The tuxedoed men in the casino anxiously watched, but no one interfered. No one dared get in the Judge's line of fire. Flora, however, giggled and ordered a bottle of Black Knight Bourbon from the bartender.
Karina looked at Paladin, then at the Judge. "Well," she purred. "Which is it? Paladin or Matthew Blake?" Her blue eyes narrowed to slits.
The Judge wagged his gun at Paladin. "I've gotten drunk with Matthew Blake. I've been shot down by Paladin Blake. And I'm tellin' you: this ain't Matthew." He glared with his one good eye.
Flora sauntered across the room, holding her bottle by the neck and halted by the Judge's side. "He's right," she said and clutched onto the Judge's free arm to steady herself.
"Flora, no," Paladin whispered.
"That's my brother," she slurred, "...Pal'din. He told me he'd break my neck if I tattled."
"Indeed," Karina said and looked Paladin over. "It appears, Mr. Blake, that we have met before." She collected the cards on the table and squared them. "And it appears that our business is not concluded after all." She balled her white-gloved hand into a fist. "Judge, take him to the green room. Get the doctor. We will then have an extended conversation with our guest."
Paladin didn't like the sound of that.
He had to do somethingbut there weren't many options. He couldn't dodge the Judge's aim at this range, and he was too far away to grapple with him. He could grab Karina, use her as a shield...and get mobbed by every man in the casino.
Flora laughed hysterically. "Brother dearest, you are a pain in the ass, but I still adore you." She reeled back and swung her free armalong with the bottleand landed a blow on the back of the Judge's head. Glass and liquor sprayed across the Persian rugs on the casino floor.
The Judge stood still, staring at Paladin. The pirate took a step forward...then collapsed in a heap.
No one moved. Everyone fixed upon slender Flora, singularly elegant in her black satin dress and glimmering emeralds, the jagged bottle neck still grasped in her delicate her hand as she stood over the fallen giant.
Paladin broke the spell first; he stood, gabbed his chair and threw it at the windows on the western wall. They shattered, and razor sharp shards rained onto the ground below. Men and women scattered around the room. In the confusion, Paladin ran to the ledgeskidded and turned for Flora.
She backed away. "Go," she whispered and raised the serrated bottle. "You're not taking me anywhere. I belong here."
Paladin had come to Le Coeur du Minuit to get his sister out of the snake pit. That wasn't happening tonight. He no longer had the luxury of trying to "save" his sister. He had to save himself.
He jumped through the broken window.
Silvers of glass sliced through his tuxedo, his cheek, arms, and legs. Paladin flailed through the airthree storiesand landed on a rose hedge in the sunken garden below.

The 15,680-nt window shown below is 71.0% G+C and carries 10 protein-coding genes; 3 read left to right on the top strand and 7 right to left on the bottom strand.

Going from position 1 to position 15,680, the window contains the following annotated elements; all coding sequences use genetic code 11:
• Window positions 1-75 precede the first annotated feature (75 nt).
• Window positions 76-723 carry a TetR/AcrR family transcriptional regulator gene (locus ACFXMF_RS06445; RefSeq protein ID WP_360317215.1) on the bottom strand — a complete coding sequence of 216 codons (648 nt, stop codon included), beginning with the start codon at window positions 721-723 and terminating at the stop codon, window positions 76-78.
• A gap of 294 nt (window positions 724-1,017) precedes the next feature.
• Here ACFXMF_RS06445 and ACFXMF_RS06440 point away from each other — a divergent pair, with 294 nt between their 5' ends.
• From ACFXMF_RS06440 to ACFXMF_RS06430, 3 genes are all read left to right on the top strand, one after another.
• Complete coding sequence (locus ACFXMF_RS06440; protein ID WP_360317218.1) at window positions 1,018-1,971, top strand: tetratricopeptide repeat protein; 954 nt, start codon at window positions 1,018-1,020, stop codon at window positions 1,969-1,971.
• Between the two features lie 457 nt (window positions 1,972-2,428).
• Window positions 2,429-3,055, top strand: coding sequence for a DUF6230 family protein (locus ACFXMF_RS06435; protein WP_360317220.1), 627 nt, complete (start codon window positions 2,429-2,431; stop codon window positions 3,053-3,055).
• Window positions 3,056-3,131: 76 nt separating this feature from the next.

He pulled free of the thorns and got his bearings. From the broken windows of the colonial mansion people stared and pointed at him. On the rooftop he heard the racking of machine guns. He looked for cover: there were fountains, and a hedge maze. Behind him was the roar of a car engine. Paladin turned and saw a silver limousine mowing down topiary animals.
The car skidded to halt next to him. Tennyson popped open the driver's door and slid over. "Get in. Hurry!"
Paladin shouldered himself behind the wheel and stomped the gas pedal to the floor.
Bullets pinged off the trunk. The limo fishtailed over a fountain basin, knocked over marble planters with night blooming magnolias and crashed through plaster Greek statues. The wheels caught and the limo rocketed back over the topiary animalsbumped over a sidewalk, scattering pedestrians, and then screeched onto the cobblestone boulevard.
Paladin smoothly accelerated toward the hills and the airport on the other side of the island.
"What happened to Miss Flora?" Tennyson asked.
Paladin gritted his teeth. Flora took out the Judge by herself and bought him a split second to get away. She had saved himwhen he'd come to save her. He owed her one for that. He was going to return the favor and get her out of her...even if he had to straightjacket her first.
"Flora has her own plans," Paladin said. "We'll be back for her soon enough."
He glanced in the rearview mirror. There were no cars behind them on the winding road. "We're home free. By the time they catch up to us, we'll be up in the air and halfway back to the mainland."
Lights flashed in the mirrorfar away but directly behind them. Paladin had to slow as he took the corners, switchbacking up the hillside road. The lightno matter which way he turnedstayed on his tail, and was closing fast.
Paladin kept one hand on the wheel, turned and squinted into the darkness. Those lights were at the same level as their car, floating a half-mile out.
"What the hell?" Paladin muttered. "That's no car, its"
Fifty-caliber bullets tore into the limo's trunk and top, ripped through the velvet-upholstered seat between Tennyson and Paladin, and then sprayed and sparked across the hood.
A Devastator thundered overhead, arced up, and banked.